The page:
Arts Listings

The Theater: ‘Turn of the Screw’ Set in Louisiana

By Jaime Robles, Special to the Planet
Tuesday October 02, 2007

The Oakland Opera Theater will present Benjamin Britten’s The Turn of the Screw this weekend as the inaugural opera in their new theater space at 630 Third St. Because of the company’s commitment to producing opera that is meaningful to the community, director Tom Dean, in concert with production manager Mia Steadman, has reworked the setting of this ghost story set in Victorian England by placing the opera’s action on a remote plantation in Louisiana. 

Britten and his librettist Myfanwy Piper made substantial changes to the original Henry James’ novella, which is atmospheric, eerie, and full of unresolved innuendo. It’s uncertain in James whether or not the narrator/governess is truly seeing ghosts or if those ghosts are determined to take over the lives of the children as she imagines. In the opera the ghosts exist as real characters, the governess may be a hysteric but what she sees and imagines are true.  

Further, the ghosts are surely evil: their intent is to corrupt the children’s innocence. Peter Quint, the dead valet, sings “I seek a friend—/Obedient to follow where I lead, / Slick as a juggler’s mate to catch my thought, / Proud, curious, agile, he shall feed / My mounting power.” The former governess/ghost is just as unsavory, and the two sing a repeating refrain from Yeats’ Second Coming: “The ceremony of innocence is drowned.” 

As if to emphasize this theme of innocence under threat, Piper has the children sing nursery rhymes, which bear a suggestion of violence or sexuality. The text of the focal song of Miles’ struggle with sexual abjection is taken from schoolboys’ rhyming grammatical rules of Latin, which according to librettist Piper were from a Latin primer that belonged to her aunt: “Malo … I would rather be/ Malo … in an apple tree / Malo … than a naughty boy / Malo … in adversity.” The children’s songs like much of the opera’s music contrasts the charming and ethereal against the dark and obsessive. 

In return, the ghosts Quint and Miss Jessel speak to the children in mythic and fairy tale metaphors: “The little mermaid weeping on the sill / Gerda and Psyche seeking their loves again.” Their melodies rising in lingering runs and ornamentation. 

Britten’s opera is tightly structured in a prologue and 16 scenes that are separated by a theme and 15 short musical variations that sketch out the meaning of the scenes through a musical motif that uses the 12 notes of the chromatic scale ascending and descending. The celestina describes the motif linked to Peter Quint, which falls on the listener’s ear like fairy dust. 

Oakland Opera’s choice to relocate this Victorian haunting was made not only with the desire to Americanize the opera but also because of Louisiana’s rich European history as well as the Southern plantation’s suggestive setting—both spooky and beautiful. Within the company’s new space, which has twice the square footage of the Oakland Metro, the company’s artistic team have built both plantation house and a swamp to replace the lake where the governess and Flora first see the apparition of Miss Jessel.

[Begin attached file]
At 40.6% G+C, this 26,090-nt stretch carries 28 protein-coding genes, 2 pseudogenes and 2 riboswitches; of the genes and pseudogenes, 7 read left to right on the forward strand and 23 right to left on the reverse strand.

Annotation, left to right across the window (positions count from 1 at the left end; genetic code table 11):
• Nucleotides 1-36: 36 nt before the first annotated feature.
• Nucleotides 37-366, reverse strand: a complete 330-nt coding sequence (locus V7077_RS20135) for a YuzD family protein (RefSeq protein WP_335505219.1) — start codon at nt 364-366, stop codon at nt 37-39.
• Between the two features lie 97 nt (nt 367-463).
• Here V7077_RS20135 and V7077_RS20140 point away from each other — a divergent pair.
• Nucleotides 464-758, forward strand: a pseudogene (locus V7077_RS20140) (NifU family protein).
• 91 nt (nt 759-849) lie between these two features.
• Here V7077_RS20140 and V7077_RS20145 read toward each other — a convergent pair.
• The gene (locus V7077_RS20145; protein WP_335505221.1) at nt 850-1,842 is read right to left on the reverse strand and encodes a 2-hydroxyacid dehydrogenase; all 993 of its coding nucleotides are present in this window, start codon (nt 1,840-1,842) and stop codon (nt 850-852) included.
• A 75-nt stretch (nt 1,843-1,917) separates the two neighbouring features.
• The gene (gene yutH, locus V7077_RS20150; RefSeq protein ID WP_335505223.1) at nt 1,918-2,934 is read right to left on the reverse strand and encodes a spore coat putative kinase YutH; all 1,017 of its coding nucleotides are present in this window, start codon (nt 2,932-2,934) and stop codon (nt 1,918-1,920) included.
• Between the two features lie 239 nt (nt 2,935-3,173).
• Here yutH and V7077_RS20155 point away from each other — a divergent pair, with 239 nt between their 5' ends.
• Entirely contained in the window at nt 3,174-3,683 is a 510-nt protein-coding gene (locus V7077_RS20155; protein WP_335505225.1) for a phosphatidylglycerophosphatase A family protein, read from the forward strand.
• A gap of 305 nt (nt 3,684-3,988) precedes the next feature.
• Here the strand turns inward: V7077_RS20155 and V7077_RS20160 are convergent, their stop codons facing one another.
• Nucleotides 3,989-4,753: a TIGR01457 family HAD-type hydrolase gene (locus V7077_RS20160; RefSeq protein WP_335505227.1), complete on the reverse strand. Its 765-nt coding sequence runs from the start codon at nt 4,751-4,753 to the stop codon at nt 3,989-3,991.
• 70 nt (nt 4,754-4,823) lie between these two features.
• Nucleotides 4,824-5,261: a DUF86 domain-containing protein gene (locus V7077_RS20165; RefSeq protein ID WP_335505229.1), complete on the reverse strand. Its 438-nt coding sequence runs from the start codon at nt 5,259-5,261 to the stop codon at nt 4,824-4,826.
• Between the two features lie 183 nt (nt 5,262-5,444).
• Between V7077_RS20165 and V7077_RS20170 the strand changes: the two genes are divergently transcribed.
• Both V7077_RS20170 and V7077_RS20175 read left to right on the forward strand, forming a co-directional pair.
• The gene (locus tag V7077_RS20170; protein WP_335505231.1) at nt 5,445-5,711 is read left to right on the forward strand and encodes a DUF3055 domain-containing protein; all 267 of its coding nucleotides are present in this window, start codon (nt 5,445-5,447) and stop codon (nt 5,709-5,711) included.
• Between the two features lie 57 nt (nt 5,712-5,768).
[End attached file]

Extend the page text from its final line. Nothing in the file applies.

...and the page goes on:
Only one major change in the libretto has been made to accommodate the setting: the housekeeper Mrs. Grose, the source of the opera’s kindness and stability, has been transformed to Mama Grose, an African American slave. The ghosts are represented by the aerial team The Starlings Trapese Duo.  

Britten’s score calls for a 13-piece chamber orchestra of winds and strings, with harp, piano and celestina, and a full range of percussion instruments, from glockenspiel to timpani. Unable to find an orchestral reduction, musical director Deirdre McClure opted for the full orchestration, which was now possible given the larger space of the company’s new theater. The orchestration is very compact in the original, with the burden of dynamics placed in the percussion, and strings and woodwinds creating the haunting melodic atmosphere of the ghost story. 

One of the major stumbling blocks to mounting the opera was finding children who could sing the roles of Flora and Miles. After two months of auditions, the role was double cast for two pairs of children: Brooks Fisher and Madelaine Matej, and Nick Kempen and Kelty Morash. All four children have sung the roles before; Nick and Kelty appearing in the 2007 Adler Fellows production at the Lincoln Theater in Napa. 

Soprano Anja Strauss sings the governess and was chosen for her crystal clear and vibrant sound. Lori Willis sings Mama Grose. “Her rich silvery sound blends beautifully with Anja’s,” said Mia Steadman, who added that “this is the best cast we have ever had.”  

Miss Jessel is sung by Marta Johansen, whose lyric soprano “sounds like water” in the role’s lower passages. Tenor Gerald Seminatore, whose engagements have included performances with the Glimmerglass and Santa Fe Opera, sings the complexly evocative role of Peter Quint, which was debuted by Peter Pears in the original 1954 production staged at La Fenice in Venice.  


Photograph by Ralph Granich. 

Kelty Morash in The Turn of the Screw.